Firstly, the upheavals in 2019 occurred in countries that seem so far away and indeed foreign to us. Or have you ever visited Algeria on holiday? Gone diving in the Red Sea in Sudan? The opinion leaders of the media are just like you. Many journalists specialising on the region learnt Arabic in Cairo, perhaps travelled to Tunisia and Syria. But Algeria or Sudan? No chance. And who actually cares about a country they have never seen? Politically as well, there are no close ties between Germany and Sudan or Algeria – quite unlike France, incidentally, with its colonial history in North Africa. In that country, Algeria dominated newspaper headlines for weeks.
Secondly, a feeling of resignation seems to prevail when it comes to Arab uprisings. After 2011, there followed a counter-revolution from 2013 onward. The military regime in Egypt was restored; Libya, Yemen and Syria descended deep into war; IS set up its regime of terror. Disappointed, many people turned away.
A realistic viewpoint
Yet perhaps there is a positive side to this resignation: the naive euphoria that seized many observers in 2011 has given way to a more realistic point of view. Didn't we particularly relish the sight of young people in Cairo or Damascus who wanted to be like us in the West? The changeover was ultimately much more difficult than we had hoped, or at least our expectations were not immediately met.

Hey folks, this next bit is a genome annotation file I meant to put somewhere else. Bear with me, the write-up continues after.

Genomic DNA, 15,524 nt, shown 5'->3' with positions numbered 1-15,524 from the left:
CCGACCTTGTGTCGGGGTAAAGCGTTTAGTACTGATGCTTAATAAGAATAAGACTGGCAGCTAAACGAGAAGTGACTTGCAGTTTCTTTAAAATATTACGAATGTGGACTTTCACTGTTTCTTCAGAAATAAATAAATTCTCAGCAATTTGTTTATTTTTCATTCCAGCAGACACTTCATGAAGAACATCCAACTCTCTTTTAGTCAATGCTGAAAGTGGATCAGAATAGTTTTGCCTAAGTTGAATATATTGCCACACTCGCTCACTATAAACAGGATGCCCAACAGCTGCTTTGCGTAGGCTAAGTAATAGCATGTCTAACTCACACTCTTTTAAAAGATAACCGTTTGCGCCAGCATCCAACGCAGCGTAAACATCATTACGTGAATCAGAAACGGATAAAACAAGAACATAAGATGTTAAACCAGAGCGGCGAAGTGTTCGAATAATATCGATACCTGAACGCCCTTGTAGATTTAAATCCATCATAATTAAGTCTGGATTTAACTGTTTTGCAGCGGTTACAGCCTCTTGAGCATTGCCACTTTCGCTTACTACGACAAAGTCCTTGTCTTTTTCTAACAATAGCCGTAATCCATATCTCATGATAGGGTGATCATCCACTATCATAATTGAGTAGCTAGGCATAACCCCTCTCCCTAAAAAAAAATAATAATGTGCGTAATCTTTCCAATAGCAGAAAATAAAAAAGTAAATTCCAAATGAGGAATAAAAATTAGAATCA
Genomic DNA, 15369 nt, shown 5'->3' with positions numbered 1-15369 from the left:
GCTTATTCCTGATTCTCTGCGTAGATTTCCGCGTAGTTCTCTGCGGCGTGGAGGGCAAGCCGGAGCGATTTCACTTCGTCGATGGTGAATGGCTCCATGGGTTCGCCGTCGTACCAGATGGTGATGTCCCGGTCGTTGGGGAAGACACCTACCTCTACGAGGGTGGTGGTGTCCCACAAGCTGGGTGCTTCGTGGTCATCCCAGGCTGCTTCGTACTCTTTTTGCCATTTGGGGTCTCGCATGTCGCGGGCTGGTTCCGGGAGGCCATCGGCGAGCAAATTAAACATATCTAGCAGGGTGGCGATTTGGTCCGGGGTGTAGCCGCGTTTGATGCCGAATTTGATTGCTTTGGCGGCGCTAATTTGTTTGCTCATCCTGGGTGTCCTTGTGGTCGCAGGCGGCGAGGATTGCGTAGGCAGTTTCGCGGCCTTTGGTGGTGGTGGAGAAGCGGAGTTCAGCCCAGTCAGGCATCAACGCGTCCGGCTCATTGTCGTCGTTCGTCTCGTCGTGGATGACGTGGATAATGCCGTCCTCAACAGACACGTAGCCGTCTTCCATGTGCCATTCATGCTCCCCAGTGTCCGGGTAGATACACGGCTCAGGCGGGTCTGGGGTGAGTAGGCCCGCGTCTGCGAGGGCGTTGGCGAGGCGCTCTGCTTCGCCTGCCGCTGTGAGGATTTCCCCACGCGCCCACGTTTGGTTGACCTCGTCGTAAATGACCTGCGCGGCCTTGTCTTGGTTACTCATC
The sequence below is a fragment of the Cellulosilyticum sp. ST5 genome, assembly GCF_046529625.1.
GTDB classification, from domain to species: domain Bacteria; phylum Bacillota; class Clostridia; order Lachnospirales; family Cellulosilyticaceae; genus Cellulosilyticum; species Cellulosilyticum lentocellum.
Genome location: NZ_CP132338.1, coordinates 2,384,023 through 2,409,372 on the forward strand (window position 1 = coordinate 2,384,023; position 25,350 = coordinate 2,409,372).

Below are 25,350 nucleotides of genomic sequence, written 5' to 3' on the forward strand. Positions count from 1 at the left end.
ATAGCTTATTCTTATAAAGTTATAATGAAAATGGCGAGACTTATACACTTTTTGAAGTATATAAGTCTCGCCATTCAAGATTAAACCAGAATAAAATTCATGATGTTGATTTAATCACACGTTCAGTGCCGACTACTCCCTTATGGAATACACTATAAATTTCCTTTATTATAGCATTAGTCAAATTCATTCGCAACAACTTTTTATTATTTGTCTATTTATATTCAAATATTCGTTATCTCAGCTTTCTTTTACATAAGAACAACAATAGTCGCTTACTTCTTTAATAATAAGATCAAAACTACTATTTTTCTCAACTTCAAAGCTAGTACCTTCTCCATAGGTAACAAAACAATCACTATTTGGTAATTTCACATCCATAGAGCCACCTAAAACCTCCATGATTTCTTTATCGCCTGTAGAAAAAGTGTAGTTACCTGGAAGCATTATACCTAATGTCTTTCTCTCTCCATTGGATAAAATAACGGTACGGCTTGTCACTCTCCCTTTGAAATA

The next shock came in 2015 with the "refugee summer", when it became brutally plain that change brings instability – in this case so great that it literally washed up on our European shores. Not only right-wingers have come to understand that the revolutions in the Arab world represent a profound turning point for the societies there, one that is accompanied by protracted political crises right on Europe's doorstep. Rather than a passion for revolution, Europe has been gripped by a longing for peace and order.